Defense Minister Ariel Sharon has been recalled to submit to cross-examination before the Israeli board of inquiry that is investigating the massacre of Palestinian refugees in West Beirut, the panel announced today.

Sharon was recalled to appear before the board by Maj. Gen. Yehoshua Saguy, the chief of military intelligence, who along with Sharon is one of nine senior Israeli officials who has been warned he may be harmed by the investigation's conclusions, according to Bezalel Gordon, the spokesman for the board.

It was not immediately clear why Saguy demanded the reappearance of his civilian superior. Sharon and other government ministers have maintained they had no reason to believe a massacre might result from their decision to allow Lebanese Christian militia units into the Sabra and Shatila refugee camps in September and that they received no warnings about the decision from their intelligence services.

Saguy's previous testimony before the inquiry board was not public.

Sharon is the only one of the nine officials to receive the warning who was recalled under a provision of law allowing for cross-examination of witnesses by other witnesses. Five other officials who were similarly warned asked to reappear before the inquiry board to give additional testimony.

Lawyers representing the nine officials met with the three-member panel today to plan a schedule for the additional testimony.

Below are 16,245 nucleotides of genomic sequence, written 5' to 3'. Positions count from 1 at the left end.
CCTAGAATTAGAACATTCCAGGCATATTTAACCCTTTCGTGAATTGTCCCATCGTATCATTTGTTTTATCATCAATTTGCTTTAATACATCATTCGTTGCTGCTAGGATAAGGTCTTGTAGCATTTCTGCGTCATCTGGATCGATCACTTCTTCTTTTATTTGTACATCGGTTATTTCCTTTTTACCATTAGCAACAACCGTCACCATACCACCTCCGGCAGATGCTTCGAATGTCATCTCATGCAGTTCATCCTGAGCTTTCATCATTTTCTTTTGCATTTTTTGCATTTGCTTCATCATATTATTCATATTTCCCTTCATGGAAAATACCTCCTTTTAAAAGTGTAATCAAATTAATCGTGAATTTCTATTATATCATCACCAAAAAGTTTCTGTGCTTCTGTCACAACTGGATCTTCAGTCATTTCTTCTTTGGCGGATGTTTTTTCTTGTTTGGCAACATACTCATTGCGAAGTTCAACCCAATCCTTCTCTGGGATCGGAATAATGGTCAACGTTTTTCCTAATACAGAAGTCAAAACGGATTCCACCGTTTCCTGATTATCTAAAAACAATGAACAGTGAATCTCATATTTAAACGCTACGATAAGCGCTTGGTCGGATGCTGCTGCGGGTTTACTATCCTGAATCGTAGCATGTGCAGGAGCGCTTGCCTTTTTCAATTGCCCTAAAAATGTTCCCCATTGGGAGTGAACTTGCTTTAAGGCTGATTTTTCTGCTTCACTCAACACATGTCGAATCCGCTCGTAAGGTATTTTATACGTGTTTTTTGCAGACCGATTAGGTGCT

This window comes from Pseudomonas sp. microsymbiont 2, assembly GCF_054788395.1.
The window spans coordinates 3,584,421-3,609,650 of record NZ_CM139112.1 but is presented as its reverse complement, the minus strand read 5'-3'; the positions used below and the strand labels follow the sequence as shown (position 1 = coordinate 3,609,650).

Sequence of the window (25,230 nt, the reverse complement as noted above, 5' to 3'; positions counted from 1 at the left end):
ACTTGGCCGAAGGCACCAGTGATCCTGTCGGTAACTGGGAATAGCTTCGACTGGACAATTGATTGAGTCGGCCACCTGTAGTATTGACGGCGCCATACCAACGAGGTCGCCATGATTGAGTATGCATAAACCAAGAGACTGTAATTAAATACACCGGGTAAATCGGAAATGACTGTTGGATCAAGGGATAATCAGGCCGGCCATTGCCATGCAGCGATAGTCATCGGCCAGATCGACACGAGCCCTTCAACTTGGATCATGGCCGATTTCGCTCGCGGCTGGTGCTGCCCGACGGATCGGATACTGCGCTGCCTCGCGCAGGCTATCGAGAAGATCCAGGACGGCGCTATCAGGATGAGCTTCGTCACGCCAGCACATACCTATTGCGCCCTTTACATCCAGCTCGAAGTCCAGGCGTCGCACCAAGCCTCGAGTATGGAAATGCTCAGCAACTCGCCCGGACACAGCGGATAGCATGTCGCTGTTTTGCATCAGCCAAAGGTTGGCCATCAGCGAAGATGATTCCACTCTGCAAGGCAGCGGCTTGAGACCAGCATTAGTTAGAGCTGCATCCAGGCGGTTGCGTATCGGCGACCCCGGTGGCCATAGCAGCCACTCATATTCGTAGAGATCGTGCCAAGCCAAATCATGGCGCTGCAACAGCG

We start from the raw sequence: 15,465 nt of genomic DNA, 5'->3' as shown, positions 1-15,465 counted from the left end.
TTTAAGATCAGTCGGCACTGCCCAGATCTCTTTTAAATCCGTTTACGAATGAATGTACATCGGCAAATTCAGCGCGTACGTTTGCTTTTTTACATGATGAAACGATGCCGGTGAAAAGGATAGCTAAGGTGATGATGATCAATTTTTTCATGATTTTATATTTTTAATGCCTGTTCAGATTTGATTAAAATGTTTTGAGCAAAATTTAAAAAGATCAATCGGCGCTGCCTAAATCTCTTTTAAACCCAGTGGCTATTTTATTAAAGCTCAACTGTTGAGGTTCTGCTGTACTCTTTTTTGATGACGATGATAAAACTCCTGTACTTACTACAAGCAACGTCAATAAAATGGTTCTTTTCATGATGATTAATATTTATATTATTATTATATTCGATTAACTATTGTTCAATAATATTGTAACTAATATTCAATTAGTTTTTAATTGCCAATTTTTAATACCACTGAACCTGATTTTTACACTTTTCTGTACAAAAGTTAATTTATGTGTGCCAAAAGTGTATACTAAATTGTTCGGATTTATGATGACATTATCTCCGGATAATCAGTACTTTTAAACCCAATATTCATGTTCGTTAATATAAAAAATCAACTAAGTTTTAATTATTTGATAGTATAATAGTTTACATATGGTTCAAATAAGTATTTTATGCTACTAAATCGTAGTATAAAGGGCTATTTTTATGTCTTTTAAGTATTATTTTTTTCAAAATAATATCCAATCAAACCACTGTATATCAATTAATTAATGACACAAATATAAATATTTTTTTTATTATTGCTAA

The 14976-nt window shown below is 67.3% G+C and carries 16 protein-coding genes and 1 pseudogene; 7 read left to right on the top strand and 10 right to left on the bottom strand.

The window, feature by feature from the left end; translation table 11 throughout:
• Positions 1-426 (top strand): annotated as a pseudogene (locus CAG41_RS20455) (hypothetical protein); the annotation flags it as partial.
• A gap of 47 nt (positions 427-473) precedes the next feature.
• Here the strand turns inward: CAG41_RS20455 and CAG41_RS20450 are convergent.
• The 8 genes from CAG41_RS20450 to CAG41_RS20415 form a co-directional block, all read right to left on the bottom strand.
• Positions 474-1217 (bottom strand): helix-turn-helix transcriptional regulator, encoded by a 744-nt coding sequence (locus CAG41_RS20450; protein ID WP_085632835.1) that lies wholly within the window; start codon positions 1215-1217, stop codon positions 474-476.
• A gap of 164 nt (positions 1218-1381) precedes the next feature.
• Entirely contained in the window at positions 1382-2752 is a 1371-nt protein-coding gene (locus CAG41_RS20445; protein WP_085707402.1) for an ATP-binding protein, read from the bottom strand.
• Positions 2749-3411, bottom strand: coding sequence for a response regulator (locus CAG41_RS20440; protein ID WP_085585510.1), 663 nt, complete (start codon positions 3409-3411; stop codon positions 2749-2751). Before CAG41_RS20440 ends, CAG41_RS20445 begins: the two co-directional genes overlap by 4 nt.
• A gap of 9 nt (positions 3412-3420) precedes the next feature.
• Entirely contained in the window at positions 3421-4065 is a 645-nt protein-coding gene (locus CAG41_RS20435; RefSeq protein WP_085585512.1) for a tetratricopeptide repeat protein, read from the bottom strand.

Gordon said testimony in the investigation will resume Sunday with an appearance by Mordechai Gur, an opposition Labor Party member of the Israeli parliament. Gur, a former Army chief of staff and a critic of Sharon, asked to testify before the panel in closed session, Gordon said.

This will be followed by testimony by other witnesses called by some of the nine officials who received the warnings, Gordon said. He said the last stage will be the cross-examination of Sharon and the voluntary appearances of the other five officials.

These five are Lt. Gen. Rafael Eitan, the Army chief of staff; Maj. Gen. Amir Drori, the Army's northern commander; Avi Dudai, Sharon's personal assistant; the head of Israel's intelligence service, the Mossad, who by law cannot be named in public, and Saguy.

Sharon, along with Prime Minister Menachem Begin and Foreign Minister Yitzhak Shamir, turned down an invitation to reappear for additional testimony but said he would submit a written statement to the panel.

Gordon said no Israeli citizen who has been called by the inquiry board has refused to testify. He said non-Israelis who have declined invitations to appear before the panel include representatives of the International Red Cross in Beirut, some medical workers at the Gaza Hospital, which is in the area of the massacre, and Thomas Friedman, the New York Times' bureau chief in Beirut.

The inquiry board is investigating Israeli responsibility for the massacre of hundreds of Palestinian refugees by Christian Phalangist militiamen. The nine officials have all been warned they may be found to have been negligent in their duties by failing to anticipate the danger of widespread bloodshed when they authorized the militia units to enter the refugee camps and failing to act quickly enough to stop the killing.